The first iPhone came out closer to the fall of the Berlin Wall than to today; Nirvana’s Nevermind came out closer to Sgt. Pepper’s Lonely Hearts Club Band than to today.
What is now the largest shopping mall in the world opened in Iran in 2018, while malls across America are dying and the Instagram hashtag #mallwave attracts a generation of Insta-natives whose adult lives have lived entirely after the Great Recession of 2008.
Our teeth are all a little bit radioactive now.
In 2012, more pictures were taken every two minutes than throughout the entire nineteenth century. In 2020, something like 1.4 trillion photos were taken.
In Tehran, malls like the Koroush Complex form a kind of liminal space where young, wealthy Iranians can act as if they lived anywhere else in the world of global consumer capitalism.
Walter Benjamin’s Angel of History is propelled ever forwards by a howling storm of progress, while the angel faces the wreckage of the past, helpless to intervene.
I’ve never put this many links into a review before, but it’s impossible to write about Rich Kids: A History of Shopping Malls in Tehran without thoroughly embedding the review in the digital space.
On social media, narrative often resembles Benjamin’s view of history, beginning with the present and scrolling into the past; time moves backwards and we can travel infinitely down the rabbit hole. If you tell a story in the traditional way, you pick a beginning point in the past and the story must come to a natural end when you reach the present moment; we can’t go forwards from now. But if you’re moving back through time, how do you know where to stop? Cause follows effect back into the depths of prehistory; you’re doing archeology before you know it. (Alipoor muses about the archeological artifacts that will be left by our own time: a solid layer of chicken bones and the shells of shopping malls.) How do you tell a story that was lived through Instagram in live performance? How do you tell it when your audience, trapped at home by a pandemic, is simultaneously viewing your show in forwards time on YouTube and backwards time on Instagram?
Out of these disparate facts and narratives (plus a whole lot of other information about geologic time, the history of Iran, colonialism, nonlinear time, the detritus of the internet), in a dizzying swirl of Instagram posts, live-streamed storytelling, and archival imagery, writer/creator/performer Javaad Alipoor constructs Rich Kids: A History of Shopping Malls in Iran. Alipoor and his fellow performer Peyvand Sadeghian, both British theater artists with some roots in Iran, are speaking to us via YouTube from their separate rooms. But much of the meat of the show takes place on Instagram–via an account that’s opened to the public just before the performance, stocked with posts detailing the history of the two main characters, links to other Instas that provide context, and intermittently going live throughout the show. (The press materials note that Instagram is not strictly required to view the show, but you’d miss a lot, including almost all of the piece’s visual richness, if you weren’t following along.)
The play begins with the crashed Porsche, and then spirals backwards into the story of Parivash and Hossein–a middle-class girl and a fantastically rich son of the revolutionary elite engaged to another woman–using them as a pivot for an investigation into digital culture, postmodern consumer capitalism, global geopolitics, the nature of historical time, and particularly the simultaneous existence of Iran as a post-revolutionary Islamic regime under sanctions from the West and a playboy’s paradise for a class fraction of rich kids who reap the rewards of their parents’ influence without ever feeling their fervor. This duality thrives on Instagram–the public sphere displayed on our private devices, where the rich kids can flaunt their wealth in a way they’re discouraged from doing in “real” life. (Hossein’s father, a participant in the 1979 Iranian Revolution that overthrew the Shah, later becomes a shopping mall magnate, building the world that enables his son’s dissipation and his consumption.) The life of Iran’s struggling working class peeps in unsettlingly around the edges–encounters in mall parking lots and with passersby–but these are things to which Alipoor, not Parivash and Hussein, is paying attention.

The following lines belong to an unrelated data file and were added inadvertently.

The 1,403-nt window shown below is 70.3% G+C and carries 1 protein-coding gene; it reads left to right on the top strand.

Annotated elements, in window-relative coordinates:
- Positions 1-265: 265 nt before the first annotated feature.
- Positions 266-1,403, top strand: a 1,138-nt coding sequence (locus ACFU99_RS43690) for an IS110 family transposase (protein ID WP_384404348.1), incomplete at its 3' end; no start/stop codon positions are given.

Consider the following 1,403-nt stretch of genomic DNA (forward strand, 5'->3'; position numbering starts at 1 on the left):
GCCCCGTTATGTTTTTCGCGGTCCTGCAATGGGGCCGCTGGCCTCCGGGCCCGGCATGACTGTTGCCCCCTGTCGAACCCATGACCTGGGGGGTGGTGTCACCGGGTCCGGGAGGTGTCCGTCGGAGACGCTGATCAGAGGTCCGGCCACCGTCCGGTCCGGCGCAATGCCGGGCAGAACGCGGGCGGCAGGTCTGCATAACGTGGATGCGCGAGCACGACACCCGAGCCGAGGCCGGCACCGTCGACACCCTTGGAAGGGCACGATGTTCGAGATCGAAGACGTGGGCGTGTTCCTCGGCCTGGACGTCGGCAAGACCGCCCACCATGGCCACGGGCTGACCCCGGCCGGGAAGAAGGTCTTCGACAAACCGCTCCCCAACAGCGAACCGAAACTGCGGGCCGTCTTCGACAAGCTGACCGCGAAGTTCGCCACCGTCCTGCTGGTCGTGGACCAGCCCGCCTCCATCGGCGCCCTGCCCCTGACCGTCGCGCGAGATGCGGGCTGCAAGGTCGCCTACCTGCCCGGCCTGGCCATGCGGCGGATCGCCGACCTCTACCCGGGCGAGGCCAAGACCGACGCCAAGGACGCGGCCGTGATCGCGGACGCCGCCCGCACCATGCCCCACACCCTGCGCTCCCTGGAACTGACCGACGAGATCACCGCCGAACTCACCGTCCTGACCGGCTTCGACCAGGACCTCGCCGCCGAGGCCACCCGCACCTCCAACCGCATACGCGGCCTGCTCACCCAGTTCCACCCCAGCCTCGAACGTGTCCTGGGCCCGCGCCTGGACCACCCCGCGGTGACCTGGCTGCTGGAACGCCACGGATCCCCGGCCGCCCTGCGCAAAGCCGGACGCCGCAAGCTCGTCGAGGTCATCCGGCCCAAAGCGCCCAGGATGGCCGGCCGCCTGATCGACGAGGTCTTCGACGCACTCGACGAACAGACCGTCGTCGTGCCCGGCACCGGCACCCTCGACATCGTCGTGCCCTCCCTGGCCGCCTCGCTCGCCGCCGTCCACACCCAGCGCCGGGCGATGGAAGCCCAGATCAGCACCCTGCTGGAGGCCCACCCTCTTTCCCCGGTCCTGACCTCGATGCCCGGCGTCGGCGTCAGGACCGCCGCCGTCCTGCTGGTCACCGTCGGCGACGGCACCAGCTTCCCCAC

I don’t know what it would have been like to watch this show in a theater; I think I might have resented being shifted to the private venue of my phone and Instagram while in a live room. But sitting at home already alone, with my attention drawn back and forth between my monitor and my phone, that interplay has an unsettling resonance; the presence of the rest of the audience is more real and more evident on Instagram. Instagram Live, with its gimmicky, silly filters and effects, feels less mediated than the main performance space. It’s intensely unsettling to sit in the suspension of knowing these people were real, and really died, and really had Instagram feeds, but what we’re watching is a fictional reconstruction–especially as the show proceeds backwards in time to before the existence of Instagram, as the feed winks out. And if it feels like a real loss when you stop being able to enter the small screen and the painstakingly documented lives of Parivash and Hussein, it’s even more of a loss when the feed proves just as ephemeral as the live performance you’re seeing but not in the same space with.
For obvious reasons, I’ve seen a whole lot more digitally mediated theater in the past nine months than ever before in my life. I’ve seen a lot of shows that expanded my ideas of what kind of art could be made in these liminal spaces–but none that made me think so intensely about what it means to mediate and narrate our lives through these technologies as Rich Kids.